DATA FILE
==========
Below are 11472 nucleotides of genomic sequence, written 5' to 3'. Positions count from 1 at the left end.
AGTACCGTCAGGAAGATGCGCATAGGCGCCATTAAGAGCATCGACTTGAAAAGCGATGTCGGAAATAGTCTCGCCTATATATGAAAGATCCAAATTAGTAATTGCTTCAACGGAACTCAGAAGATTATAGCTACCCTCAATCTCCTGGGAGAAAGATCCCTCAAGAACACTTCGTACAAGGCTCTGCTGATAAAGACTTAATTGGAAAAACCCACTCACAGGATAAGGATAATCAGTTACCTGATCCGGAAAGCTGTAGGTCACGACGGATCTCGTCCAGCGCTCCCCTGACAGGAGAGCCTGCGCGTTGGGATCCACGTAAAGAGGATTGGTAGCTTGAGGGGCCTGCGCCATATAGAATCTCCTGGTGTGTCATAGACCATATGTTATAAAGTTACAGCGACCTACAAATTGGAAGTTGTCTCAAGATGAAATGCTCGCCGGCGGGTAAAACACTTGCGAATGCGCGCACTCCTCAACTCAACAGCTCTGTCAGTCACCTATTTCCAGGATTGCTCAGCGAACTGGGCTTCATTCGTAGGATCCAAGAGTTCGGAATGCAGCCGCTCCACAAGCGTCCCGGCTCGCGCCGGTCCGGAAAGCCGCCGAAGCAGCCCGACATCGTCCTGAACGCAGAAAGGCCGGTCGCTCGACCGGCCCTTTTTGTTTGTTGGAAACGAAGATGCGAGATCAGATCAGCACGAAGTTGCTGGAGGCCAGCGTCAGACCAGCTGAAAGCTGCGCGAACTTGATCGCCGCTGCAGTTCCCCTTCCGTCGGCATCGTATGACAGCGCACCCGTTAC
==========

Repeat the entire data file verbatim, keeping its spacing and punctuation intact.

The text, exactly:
Below are 11472 nucleotides of genomic sequence, written 5' to 3'. Positions count from 1 at the left end.
AGTACCGTCAGGAAGATGCGCATAGGCGCCATTAAGAGCATCGACTTGAAAAGCGATGTCGGAAATAGTCTCGCCTATATATGAAAGATCCAAATTAGTAATTGCTTCAACGGAACTCAGAAGATTATAGCTACCCTCAATCTCCTGGGAGAAAGATCCCTCAAGAACACTTCGTACAAGGCTCTGCTGATAAAGACTTAATTGGAAAAACCCACTCACAGGATAAGGATAATCAGTTACCTGATCCGGAAAGCTGTAGGTCACGACGGATCTCGTCCAGCGCTCCCCTGACAGGAGAGCCTGCGCGTTGGGATCCACGTAAAGAGGATTGGTAGCTTGAGGGGCCTGCGCCATATAGAATCTCCTGGTGTGTCATAGACCATATGTTATAAAGTTACAGCGACCTACAAATTGGAAGTTGTCTCAAGATGAAATGCTCGCCGGCGGGTAAAACACTTGCGAATGCGCGCACTCCTCAACTCAACAGCTCTGTCAGTCACCTATTTCCAGGATTGCTCAGCGAACTGGGCTTCATTCGTAGGATCCAAGAGTTCGGAATGCAGCCGCTCCACAAGCGTCCCGGCTCGCGCCGGTCCGGAAAGCCGCCGAAGCAGCCCGACATCGTCCTGAACGCAGAAAGGCCGGTCGCTCGACCGGCCCTTTTTGTTTGTTGGAAACGAAGATGCGAGATCAGATCAGCACGAAGTTGCTGGAGGCCAGCGTCAGACCAGCTGAAAGCTGCGCGAACTTGATCGCCGCTGCAGTTCCCCTTCCGTCGGCATCGTATGACAGCGCACCCGTTAC